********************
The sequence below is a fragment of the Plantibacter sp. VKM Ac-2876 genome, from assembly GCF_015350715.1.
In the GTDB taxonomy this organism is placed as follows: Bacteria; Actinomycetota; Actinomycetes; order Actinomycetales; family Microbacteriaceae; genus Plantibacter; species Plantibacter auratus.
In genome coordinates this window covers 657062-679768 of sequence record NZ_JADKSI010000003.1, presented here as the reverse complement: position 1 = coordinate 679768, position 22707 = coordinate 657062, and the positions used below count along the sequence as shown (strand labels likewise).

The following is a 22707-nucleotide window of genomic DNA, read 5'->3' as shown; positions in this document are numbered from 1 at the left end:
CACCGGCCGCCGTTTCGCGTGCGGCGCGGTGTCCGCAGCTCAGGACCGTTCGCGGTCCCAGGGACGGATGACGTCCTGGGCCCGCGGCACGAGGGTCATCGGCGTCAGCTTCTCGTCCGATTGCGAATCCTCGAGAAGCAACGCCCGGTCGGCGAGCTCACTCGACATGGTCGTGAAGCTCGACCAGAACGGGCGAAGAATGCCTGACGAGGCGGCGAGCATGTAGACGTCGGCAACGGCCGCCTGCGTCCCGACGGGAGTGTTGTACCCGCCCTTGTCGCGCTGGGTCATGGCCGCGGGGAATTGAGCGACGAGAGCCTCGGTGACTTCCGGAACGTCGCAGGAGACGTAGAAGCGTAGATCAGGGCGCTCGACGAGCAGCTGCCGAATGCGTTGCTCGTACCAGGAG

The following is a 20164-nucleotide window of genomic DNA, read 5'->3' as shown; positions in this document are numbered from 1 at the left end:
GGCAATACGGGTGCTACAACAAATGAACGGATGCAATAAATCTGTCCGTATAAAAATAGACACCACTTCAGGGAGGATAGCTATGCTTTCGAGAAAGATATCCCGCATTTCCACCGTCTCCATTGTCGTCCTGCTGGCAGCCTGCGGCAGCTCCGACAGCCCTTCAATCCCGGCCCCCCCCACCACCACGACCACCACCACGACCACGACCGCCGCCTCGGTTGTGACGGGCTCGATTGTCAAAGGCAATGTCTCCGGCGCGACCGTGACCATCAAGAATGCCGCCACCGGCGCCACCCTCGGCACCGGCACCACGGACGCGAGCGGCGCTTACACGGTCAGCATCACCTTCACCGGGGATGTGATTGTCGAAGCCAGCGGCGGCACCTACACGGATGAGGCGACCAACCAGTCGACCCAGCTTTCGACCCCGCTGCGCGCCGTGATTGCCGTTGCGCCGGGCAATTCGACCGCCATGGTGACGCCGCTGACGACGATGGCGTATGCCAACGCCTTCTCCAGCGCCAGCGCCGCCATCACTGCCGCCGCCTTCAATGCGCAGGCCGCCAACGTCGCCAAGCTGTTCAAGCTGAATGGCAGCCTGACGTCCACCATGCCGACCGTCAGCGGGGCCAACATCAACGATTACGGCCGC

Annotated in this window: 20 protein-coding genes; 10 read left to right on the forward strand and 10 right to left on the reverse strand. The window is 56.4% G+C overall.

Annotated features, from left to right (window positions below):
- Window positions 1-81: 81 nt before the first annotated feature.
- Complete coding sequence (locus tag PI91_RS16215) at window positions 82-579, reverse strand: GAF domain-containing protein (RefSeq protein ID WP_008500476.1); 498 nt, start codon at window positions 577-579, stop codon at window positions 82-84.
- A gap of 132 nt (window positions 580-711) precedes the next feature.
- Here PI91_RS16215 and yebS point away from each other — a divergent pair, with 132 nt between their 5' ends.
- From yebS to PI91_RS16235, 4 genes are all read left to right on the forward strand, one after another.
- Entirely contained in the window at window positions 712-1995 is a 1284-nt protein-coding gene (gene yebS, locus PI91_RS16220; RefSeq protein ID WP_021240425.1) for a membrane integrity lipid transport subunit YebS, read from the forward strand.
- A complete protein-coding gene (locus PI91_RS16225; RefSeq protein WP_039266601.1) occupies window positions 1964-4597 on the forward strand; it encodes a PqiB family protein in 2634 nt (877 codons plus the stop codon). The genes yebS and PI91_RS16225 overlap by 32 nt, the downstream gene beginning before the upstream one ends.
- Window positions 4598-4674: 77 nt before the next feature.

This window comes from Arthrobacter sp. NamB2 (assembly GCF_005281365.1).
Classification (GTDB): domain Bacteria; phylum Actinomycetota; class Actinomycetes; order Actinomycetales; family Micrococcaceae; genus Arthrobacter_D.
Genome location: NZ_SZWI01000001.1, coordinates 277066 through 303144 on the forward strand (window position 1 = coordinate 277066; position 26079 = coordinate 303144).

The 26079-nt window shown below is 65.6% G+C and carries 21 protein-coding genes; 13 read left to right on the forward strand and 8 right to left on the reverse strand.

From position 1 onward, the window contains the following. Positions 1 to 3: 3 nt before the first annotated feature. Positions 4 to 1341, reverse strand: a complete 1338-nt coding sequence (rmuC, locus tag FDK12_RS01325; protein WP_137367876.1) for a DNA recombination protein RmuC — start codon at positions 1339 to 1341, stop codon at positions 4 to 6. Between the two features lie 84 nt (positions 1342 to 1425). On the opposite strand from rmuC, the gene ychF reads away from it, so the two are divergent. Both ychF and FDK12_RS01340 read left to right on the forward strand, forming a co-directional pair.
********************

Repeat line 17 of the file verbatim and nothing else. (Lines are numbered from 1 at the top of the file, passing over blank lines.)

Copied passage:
- Window positions 4598-4674: 77 nt before the next feature.